Longform

Relentless stickering and guerrilla marketing have made Digital Summer one of the Valley’s hottest bands

It's a warm night in March, and the city of Scottsdale is under siege. Under cover of darkness, a fanatical force more than a dozen strong moves through the suburb, with the intent of converting others to their cause.

Terrorists? Hardly. More like sticker-wielding supporters of local hard rockers Digital Summer, who plan on affixing hundreds of black-and-white rectangular decals emblazoned with the band's name to street signs, drive-thru menus, phone booths, bus shelters, and numerous other public objects.

It's all part of the madness of "Sticker Night," when, almost every month, band members and their devoted fan base cover Valley landmarks with 700 to 1,000 of the nine-inch-long adhesive advertisements in order to increase Digital Summer's visibility. But it's not just during the one-night promotional paste-ups, as vocalist Kyle Winterstein says — their followers are on a seemingly nonstop, 24/7 quest of "stickering the entire city."

Winterstein's constantly amazed at the creative locales that have been hit.

"We were in the middle of Lake Pleasant wakeboarding one weekend, and there was a buoy that had a sticker on it," he says. "We always hear there's some on Hoover Dam."

Digital Summer stickers can also be found in some not-so-public places.

"We've got pictures of our decals covering genitalia, yeah," says Kyle, laughing. "The girls are nice with stuff like that."

Besides getting its cult-like fan base to plant stickers on their naughty bits, the band's been successful at gathering and mobilizing a large audience, utilizing resources from their day jobs for their videos, packing shows, and getting local radio airplay. Digital Summer's radio-ready, melodic hard rock in the vein of bands like Staind and Linkin Park has really caught the ear of fans across Phoenix, and they're helping to lead a guerrilla marketing blitz for the band. It's just one of many things that set Digital Summer apart from other local acts.

From the beginning, Kyle Winterstein never wanted Digital Summer to be just another rock band, endlessly toiling away at local clubs before self-destructing.

He'd already been through that experience with Shaded Grey, the five-member rock outfit he'd formed with Digital Summer guitarist Johnmark "Fish" Cenfield in the mid-'90s. They'd landed some killer gigs opening for groups like Bionic Jive, Disturbed, and Grey Daze, but eventually folded in 2004 because of band drama.

"A lot of stuff happened with Shaded Grey," Kyle says. "Somebody in the band had a kid, somebody got into some drugs, and we all just kinda split ways."

So from Digital Summer's inception in the spring of 2005, Kyle wanted the band to have a different fate. He sat down with his brother, guitarist Ian Winterstein, and plotted out a business plan to take the local music scene by storm: They'd record a tight, three-song demo with local über-producer Larry Elyea, get tattoo parlors and other alt-businesses to help fund it, and relentlessly promote their debut gig months beforehand by giving away 35,000 burned copies of the disc.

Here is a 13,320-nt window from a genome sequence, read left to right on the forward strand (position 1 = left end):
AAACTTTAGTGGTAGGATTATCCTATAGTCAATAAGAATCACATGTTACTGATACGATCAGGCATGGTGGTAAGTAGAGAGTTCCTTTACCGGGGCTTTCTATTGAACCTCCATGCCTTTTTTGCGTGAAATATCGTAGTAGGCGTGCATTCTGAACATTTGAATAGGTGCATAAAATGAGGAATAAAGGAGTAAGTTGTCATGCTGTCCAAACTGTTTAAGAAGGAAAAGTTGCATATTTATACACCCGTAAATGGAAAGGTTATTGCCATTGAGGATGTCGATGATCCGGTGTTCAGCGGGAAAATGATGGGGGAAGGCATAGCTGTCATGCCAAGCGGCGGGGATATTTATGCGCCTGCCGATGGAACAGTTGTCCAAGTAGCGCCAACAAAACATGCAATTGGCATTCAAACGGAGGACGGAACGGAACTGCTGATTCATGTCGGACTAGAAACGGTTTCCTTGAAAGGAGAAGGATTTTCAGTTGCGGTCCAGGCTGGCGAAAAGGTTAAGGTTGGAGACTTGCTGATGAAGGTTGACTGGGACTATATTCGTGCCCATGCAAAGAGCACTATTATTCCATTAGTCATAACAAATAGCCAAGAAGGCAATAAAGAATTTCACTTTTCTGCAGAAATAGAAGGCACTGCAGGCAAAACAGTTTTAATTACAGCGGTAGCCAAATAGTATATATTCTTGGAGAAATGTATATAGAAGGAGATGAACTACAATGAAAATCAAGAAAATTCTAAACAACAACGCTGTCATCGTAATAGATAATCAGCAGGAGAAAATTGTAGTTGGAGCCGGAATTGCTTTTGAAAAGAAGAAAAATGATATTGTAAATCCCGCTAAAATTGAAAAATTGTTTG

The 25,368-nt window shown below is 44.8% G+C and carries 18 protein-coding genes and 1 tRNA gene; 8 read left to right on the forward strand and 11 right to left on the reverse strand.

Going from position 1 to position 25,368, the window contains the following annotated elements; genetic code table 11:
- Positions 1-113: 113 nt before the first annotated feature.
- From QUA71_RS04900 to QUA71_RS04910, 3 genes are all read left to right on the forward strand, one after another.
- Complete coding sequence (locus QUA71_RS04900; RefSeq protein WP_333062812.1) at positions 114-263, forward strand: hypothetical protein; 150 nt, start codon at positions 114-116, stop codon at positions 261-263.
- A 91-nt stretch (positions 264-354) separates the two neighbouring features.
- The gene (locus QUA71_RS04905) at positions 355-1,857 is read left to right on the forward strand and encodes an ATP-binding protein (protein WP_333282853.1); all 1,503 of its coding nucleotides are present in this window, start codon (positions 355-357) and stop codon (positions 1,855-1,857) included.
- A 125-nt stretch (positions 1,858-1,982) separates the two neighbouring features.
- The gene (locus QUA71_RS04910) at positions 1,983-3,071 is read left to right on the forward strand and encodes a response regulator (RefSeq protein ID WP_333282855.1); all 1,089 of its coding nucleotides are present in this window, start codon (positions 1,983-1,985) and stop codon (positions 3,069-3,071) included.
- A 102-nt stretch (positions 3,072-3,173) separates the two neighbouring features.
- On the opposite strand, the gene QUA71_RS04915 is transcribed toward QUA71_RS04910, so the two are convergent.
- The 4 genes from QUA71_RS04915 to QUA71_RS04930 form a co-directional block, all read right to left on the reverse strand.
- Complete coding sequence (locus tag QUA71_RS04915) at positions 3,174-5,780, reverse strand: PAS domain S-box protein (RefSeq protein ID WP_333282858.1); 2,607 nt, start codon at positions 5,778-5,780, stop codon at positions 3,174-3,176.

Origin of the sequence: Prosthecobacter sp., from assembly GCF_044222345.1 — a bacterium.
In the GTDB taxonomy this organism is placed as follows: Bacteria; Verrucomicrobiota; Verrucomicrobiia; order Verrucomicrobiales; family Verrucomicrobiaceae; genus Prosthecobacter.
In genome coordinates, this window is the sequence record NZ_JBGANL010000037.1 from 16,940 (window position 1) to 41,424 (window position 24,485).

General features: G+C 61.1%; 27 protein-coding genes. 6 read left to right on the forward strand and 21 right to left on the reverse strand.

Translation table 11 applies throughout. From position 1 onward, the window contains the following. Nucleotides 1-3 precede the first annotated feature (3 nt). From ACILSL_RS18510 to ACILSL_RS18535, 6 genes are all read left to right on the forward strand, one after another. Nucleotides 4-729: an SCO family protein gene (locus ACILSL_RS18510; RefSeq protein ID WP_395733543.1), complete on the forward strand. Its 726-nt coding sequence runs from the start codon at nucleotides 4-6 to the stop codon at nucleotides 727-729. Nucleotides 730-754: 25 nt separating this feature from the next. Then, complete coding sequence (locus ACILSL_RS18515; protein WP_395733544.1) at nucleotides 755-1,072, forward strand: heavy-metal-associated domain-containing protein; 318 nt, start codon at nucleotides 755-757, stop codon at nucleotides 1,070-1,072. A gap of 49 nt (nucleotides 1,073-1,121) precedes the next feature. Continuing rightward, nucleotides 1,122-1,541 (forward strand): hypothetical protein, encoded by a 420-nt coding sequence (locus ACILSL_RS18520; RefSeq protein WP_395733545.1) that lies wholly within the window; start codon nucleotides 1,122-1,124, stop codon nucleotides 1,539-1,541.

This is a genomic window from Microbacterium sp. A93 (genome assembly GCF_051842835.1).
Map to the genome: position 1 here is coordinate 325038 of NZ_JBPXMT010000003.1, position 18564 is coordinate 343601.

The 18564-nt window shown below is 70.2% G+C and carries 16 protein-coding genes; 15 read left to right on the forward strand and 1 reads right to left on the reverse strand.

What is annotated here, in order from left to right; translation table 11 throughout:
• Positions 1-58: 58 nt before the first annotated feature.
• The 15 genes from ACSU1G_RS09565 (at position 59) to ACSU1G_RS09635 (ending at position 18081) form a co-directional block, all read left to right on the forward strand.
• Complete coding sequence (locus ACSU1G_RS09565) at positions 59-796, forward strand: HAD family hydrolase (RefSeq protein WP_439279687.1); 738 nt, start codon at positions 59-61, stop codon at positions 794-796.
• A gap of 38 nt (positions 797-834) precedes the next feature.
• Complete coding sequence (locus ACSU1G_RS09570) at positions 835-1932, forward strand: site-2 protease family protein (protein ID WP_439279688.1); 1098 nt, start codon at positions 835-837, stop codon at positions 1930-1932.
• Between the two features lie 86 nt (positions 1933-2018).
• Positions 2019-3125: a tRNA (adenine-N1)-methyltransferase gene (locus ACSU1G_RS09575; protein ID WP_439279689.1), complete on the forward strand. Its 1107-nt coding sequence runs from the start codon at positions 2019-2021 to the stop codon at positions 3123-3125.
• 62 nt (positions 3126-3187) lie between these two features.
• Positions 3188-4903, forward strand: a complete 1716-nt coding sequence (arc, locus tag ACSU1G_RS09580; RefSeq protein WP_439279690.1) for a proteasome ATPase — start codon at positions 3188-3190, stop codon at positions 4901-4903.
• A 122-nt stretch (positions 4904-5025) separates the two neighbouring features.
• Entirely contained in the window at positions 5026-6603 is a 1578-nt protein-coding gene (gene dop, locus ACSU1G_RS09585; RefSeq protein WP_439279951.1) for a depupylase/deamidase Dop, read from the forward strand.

"It sounds really exaggerated, but it's no joke," Kyle says. "We literally pushed the demo down everyone's throats for months at every major concert, event, party, you name it. Cars next to us at stoplights got copies."

It must've worked, as more than 300 rock fans jammed into Alice Cooper'stown in January 2006 for Digital Summer's first gig, which venue promoter Leslie Criger says was "a good showing" for a band nobody had heard of before.

It was an impressive debut for a band that's made a habit of doing things in a big way over the course of its three-year existence. Case in point: the blockbuster production behind Digital Summer's first music video, "Rescue Me." The 3½-minute affair, set to a tortured nü-metal-style ballad off their new EP Hollow, is filled with fire trucks, ambulances, and even a HALO-151 rescue chopper responding to a gory (but staged) car accident.

It's the stuff of some million-dollar MTV-style spectacle, but it came at a bare-minimum cost, thanks to the Wintersteins' co-workers at the Avondale Fire Department and Southwest Ambulance, who've also supported the band in other ways.

"All the guys I work with are big fans and a ton of them come out to the shows with their friends," Kyle says. "Firefighting's like this big brotherhood and they've all got decals on their cars."

The brothers aren't the only members of the family who've possessed dual passions of saving lives and rocking out, however. Christopher Winterstein, their 50-year-old father, worked a guitar for several local rock bands in his high school days but hung up his six-string after graduating and eventually became a firefighter. (He's currently a captain in the Glendale Fire Department.)

Interestingly enough, his sons almost turned their backs on rock and followed a similar path. Kyle had been in the rock 'n' roll lifestyle since age 15 (when a female friend taught him Nirvana's "Come As You Are" on guitar), but following Shaded Grey's breakup, he felt somewhat jaded and joined a fire academy in 2004. Ian enrolled in an EMT program after his band A.D.L. (which also included Digital Summer bassist Anthony "Guido" Hernandez and drummer Chris "Cooter" Carlson) bit the dust around the same time. It wasn't surprising, as he's been trying to be like his big brother for years.

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Benjamin Leatherman is a staff writer at Phoenix New Times. He covers local nightlife, music, culture, geekery, and fringe pursuits.